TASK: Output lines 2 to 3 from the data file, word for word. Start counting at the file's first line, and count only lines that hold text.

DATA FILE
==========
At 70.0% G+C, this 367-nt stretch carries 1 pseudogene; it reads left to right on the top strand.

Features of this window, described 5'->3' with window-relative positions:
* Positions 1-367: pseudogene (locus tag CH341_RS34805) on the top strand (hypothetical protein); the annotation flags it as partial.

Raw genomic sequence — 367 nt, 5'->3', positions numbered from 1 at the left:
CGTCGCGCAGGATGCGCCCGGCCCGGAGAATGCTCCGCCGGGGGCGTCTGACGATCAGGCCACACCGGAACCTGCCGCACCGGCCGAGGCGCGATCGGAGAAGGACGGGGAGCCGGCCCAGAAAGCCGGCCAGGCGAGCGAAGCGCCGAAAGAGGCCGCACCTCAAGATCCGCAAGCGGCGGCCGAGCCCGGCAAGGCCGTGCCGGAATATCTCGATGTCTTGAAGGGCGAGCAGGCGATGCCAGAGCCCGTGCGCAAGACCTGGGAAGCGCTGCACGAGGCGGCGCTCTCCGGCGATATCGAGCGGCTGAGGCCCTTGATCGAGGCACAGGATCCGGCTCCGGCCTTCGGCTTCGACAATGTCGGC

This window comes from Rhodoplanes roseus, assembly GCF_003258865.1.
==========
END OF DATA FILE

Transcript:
Features of this window, described 5'->3' with window-relative positions:
* Positions 1-367: pseudogene (locus tag CH341_RS34805) on the top strand (hypothetical protein); the annotation flags it as partial.